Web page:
If you do have a mental health condition that is causing the physical symptoms, then you will already be under the care of the appropriate specialist, who will be able to render treatment.

If it is determined that a mental health condition is not the cause of your physical symptoms, then you will have a great tool to use as proof that a physical medical condition does exist. It will give you the ability to insist, with confidence that the specialists concentrate only on medical conditions that exclude mental health. If a specialist or primary care physician still refuses to acknowledge that an undiagnosed medical condition may exist, then it is time to find one that will. Although you now know without a shadow of doubt that a non-mental health related condition is highly probable, you need a specialist who also has that opinion. It is imperative to find a specialist that is willing to work with your primary care physician and you as a team, to determine the true cause and appropriate treatment for your medical condition.

Tuesday, September 4, 2007

Turning Anger Into Something Positive

Two nights ago, my husband and I were discussing this blog, and he said something that is worth reflecting on. He told me that he is very happy that I am writing this blog, because I am doing something positive with the anger I have had for so long.

My husband was not referring to anger due to my condition. Believe it or not, I am not angry about dealing with Parkinsonism. My husband was referring to the anger I have harbored for so long at the medical community.

What fueled my anger? One aspect of trying to find answers to my medical problems that angered me greatly, was consistently being told that my medical issues were due to depression. This was the “diagnosis” I most often received by physicians, without ever being referred to a psychologist, psychiatrist, or counselor for any type of evaluation. I was given samples or prescriptions for anti-depressants. I refer to depression, or any other diagnosis that has not been proven by testing, evaluation, etc., as a diagnosis of convenience. I will not elaborate on why I believe that a diagnosis of convenience is often handed out. I will say that the reason this particular diagnosis affected me so deeply, is because I was given this diagnosis early on, even though I did have a spinal condition that could have been easily identified through appropriate testing. Rather than being told I was depressed and prescribed anti-depressants, had the proper tests been ordered when I first began seeking treatment, the spinal problems would have been identified six years earlier than they were. I spent six years with various symptoms, which included pain. Instead of treating the actual physical medical condition, I was given various medications for a condition that never existed.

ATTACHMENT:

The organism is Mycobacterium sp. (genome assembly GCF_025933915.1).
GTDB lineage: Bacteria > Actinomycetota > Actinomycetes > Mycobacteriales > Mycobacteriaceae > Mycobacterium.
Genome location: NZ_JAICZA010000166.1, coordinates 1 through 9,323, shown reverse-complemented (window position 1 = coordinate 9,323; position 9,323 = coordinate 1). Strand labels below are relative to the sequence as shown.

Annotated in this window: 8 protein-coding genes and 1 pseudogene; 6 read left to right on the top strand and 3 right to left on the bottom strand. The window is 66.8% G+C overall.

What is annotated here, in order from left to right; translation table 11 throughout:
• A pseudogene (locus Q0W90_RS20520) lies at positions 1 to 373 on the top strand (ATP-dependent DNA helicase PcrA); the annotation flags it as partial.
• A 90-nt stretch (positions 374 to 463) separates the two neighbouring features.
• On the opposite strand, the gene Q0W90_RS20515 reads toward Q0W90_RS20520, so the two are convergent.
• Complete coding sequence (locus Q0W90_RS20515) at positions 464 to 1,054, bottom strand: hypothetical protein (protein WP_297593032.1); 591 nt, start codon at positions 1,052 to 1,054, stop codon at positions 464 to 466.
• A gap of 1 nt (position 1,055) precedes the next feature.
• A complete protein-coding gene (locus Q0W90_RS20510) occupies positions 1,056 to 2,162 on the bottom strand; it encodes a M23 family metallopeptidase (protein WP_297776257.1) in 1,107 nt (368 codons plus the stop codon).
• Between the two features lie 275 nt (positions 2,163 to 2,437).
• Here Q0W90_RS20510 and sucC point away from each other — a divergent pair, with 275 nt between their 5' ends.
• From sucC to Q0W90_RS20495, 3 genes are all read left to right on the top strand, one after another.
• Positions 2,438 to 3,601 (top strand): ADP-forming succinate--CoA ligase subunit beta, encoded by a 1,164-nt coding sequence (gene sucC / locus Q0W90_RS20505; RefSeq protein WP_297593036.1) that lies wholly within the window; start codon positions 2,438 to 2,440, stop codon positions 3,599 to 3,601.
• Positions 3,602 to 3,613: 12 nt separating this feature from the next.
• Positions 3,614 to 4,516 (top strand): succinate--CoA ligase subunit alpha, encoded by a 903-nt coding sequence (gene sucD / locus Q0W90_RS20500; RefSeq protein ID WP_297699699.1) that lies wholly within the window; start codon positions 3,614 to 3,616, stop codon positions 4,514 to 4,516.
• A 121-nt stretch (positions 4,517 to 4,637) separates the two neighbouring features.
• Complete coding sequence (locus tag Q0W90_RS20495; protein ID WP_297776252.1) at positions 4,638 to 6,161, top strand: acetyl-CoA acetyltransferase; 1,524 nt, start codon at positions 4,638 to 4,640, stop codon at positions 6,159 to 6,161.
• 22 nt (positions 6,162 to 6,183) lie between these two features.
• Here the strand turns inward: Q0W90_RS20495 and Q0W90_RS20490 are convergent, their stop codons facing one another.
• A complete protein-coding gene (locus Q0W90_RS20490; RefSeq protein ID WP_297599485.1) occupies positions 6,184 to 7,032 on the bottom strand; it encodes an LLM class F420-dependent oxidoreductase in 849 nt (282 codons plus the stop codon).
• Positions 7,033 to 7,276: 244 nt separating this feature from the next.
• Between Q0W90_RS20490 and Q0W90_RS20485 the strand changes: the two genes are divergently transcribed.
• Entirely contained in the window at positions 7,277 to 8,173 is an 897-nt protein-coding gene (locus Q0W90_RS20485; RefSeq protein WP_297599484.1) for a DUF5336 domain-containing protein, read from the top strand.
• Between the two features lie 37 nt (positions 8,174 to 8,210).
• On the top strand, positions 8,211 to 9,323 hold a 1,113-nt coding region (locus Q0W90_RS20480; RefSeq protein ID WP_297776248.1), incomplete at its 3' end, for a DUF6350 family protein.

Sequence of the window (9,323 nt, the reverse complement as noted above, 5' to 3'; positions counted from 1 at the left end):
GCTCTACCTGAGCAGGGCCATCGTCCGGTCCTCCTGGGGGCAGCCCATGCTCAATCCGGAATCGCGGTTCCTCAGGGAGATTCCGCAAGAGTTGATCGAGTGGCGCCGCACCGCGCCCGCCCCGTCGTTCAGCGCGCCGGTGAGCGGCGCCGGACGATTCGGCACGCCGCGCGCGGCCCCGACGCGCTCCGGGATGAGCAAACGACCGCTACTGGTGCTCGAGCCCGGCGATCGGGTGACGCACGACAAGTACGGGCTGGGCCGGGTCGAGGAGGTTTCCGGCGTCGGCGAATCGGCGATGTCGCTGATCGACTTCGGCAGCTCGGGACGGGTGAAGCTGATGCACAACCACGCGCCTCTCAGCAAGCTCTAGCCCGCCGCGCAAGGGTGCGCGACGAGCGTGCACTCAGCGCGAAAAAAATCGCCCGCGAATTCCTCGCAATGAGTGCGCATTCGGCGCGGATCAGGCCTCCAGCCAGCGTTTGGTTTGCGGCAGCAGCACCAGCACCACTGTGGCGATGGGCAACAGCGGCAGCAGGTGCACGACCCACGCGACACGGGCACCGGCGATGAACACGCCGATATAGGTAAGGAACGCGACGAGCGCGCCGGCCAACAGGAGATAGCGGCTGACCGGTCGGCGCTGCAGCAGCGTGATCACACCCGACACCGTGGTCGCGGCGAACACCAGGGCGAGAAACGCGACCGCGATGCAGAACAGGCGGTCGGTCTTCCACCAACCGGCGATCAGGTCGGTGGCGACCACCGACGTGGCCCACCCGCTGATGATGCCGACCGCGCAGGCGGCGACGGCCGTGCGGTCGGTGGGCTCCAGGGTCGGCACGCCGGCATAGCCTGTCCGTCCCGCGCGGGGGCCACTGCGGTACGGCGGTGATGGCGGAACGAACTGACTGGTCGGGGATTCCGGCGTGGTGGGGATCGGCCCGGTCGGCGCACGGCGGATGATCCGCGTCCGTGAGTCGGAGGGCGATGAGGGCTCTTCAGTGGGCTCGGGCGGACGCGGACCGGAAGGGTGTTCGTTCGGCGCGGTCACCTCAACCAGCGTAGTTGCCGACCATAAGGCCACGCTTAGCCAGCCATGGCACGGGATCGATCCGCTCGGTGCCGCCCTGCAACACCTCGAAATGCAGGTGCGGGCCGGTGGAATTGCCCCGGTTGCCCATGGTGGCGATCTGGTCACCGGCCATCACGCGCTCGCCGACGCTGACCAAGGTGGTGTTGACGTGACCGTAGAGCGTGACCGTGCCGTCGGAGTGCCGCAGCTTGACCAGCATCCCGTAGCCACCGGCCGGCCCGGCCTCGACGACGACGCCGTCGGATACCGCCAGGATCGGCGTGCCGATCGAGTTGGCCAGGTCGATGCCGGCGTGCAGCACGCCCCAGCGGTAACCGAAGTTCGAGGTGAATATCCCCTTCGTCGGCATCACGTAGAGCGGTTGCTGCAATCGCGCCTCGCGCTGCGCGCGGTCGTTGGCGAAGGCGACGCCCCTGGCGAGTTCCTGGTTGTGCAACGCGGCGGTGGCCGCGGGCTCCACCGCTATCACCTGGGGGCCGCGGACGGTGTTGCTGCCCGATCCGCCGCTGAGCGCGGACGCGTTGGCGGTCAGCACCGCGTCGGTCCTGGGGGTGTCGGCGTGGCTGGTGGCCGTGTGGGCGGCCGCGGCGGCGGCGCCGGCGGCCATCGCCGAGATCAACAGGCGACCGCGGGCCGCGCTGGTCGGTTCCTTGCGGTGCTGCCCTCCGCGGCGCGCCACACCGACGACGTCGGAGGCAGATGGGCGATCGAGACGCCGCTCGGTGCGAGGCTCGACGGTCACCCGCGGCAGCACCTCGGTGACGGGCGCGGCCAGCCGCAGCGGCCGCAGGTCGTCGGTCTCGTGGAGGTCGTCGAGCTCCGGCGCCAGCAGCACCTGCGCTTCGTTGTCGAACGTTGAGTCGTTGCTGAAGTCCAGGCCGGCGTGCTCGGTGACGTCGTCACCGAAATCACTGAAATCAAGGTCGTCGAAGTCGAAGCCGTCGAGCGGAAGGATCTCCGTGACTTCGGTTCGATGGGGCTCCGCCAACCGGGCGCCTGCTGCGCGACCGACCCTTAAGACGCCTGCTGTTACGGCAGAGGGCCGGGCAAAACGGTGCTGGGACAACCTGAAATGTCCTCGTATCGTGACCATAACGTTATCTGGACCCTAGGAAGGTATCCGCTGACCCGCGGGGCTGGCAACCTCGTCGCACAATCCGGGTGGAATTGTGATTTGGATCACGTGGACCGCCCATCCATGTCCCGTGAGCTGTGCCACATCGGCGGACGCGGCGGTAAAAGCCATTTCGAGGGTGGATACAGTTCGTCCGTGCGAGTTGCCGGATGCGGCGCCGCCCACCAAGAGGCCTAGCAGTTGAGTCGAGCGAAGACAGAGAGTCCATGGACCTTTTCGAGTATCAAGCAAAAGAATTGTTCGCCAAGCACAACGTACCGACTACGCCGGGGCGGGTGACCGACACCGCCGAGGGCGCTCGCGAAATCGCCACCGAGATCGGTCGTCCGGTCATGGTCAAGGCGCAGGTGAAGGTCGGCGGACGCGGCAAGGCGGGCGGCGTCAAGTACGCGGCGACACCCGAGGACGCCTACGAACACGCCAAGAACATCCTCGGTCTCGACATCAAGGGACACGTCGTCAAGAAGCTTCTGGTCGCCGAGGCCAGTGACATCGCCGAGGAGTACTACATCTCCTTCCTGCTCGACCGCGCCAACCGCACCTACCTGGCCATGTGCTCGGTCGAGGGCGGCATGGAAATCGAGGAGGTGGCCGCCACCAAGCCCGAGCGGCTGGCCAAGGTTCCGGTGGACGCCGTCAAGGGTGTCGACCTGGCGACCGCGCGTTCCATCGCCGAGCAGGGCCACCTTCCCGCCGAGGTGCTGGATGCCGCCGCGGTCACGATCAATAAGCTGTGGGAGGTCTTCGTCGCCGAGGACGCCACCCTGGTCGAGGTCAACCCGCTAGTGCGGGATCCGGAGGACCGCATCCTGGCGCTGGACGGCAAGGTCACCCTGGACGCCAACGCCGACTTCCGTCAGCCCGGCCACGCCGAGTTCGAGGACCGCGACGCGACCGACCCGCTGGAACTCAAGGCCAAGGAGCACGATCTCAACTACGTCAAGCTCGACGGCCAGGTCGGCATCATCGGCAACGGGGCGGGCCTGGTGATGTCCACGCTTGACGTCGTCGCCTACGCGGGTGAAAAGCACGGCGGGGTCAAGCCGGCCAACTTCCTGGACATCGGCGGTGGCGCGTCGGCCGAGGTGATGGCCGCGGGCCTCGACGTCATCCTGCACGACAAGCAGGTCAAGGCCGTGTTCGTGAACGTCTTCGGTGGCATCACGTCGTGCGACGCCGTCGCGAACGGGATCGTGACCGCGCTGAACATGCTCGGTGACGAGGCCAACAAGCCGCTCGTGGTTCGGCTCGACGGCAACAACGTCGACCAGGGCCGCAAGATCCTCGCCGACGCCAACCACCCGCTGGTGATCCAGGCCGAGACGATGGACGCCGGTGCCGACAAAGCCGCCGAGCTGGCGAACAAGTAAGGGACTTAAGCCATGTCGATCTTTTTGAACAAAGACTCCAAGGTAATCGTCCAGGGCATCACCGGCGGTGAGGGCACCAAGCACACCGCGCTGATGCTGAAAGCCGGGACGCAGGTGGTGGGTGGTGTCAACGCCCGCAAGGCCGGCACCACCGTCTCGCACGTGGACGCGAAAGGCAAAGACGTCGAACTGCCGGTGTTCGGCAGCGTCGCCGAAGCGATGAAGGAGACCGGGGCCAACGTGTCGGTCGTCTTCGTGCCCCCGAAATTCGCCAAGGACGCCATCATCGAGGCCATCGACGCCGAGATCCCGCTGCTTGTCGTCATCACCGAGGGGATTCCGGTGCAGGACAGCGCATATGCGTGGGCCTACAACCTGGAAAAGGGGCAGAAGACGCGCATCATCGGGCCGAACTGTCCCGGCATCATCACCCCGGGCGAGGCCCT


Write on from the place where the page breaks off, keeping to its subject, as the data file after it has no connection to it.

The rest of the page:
Another big trigger for my anger was being told that my symptoms were because I am female. The headaches I once had due to a cervical spine herniation, were attributed to my gender. Those headaches resolved after I had a cervical fusion. I am still a female, so why do I no longer have occipital headaches? Obviously, this was another diagnosis of convenience. Additionally, being female also contributes to the “depression” diagnosis; something about a female’s hormones changing and causing chemical changes in the brain, which cause depression, anxiety, additional stress, etc. Again, without the appropriate mental health evaluation, medical testing, and appropriate specialists, these types of medical opinions are not founded in facts.

Finally, the most difficult aspect, which fueled the anger in me more than anything else, was dealing with multiple physicians who were not patient friendly. It is my perspective, that had these physicians been patient friendly, the “diagnosis of convenience” scenarios would have never occurred. Had these physicians acknowledged my symptoms, I would have had fewer years of physical pain, frustration, unnecessary medications, and self-doubt. Self doubt? At times, I would doubt myself; because I was told so many times that no physical medical problems existed. Additionally, I would have been saved multiple years of knowing that something was physically wrong, but not knowing the cause. I will never understand why these physicians made the choices they did with respect to my requests for help. I have come to a point of forgiveness, with the hope that these physicians have evolved into patient friendly physicians, with the passage of time.

I have often wondered how these physicians would react, if I wrote each one a letter that detailed the medical conditions that have since been diagnosed, but were given a “diagnosis of convenience” while I was under their care. Would they be enlightened, or would they not care? Would they take a step back and analyze how effectively they deal with their patients? Would it assist even one, to recognize that the needs and wellbeing of the patient should be the physician’s top priorities? Physicians need to remember that as patients, we rely completely on them to assist us when our health is in jeopardy. Our lives are in their hands. The words they speak, and the actions they take, can be the patient’s biggest blessing or greatest nightmare. I may sit down one day and write those letters. For now, my priority lies with other patients like me, who are struggling to find the answers they need.

Being angry with the medical community never assisted me in my search for a diagnosis. The only thing my anger did was waste my time. Rather than giving up any more time to anger, I decided to take the lessons I have learned and share them.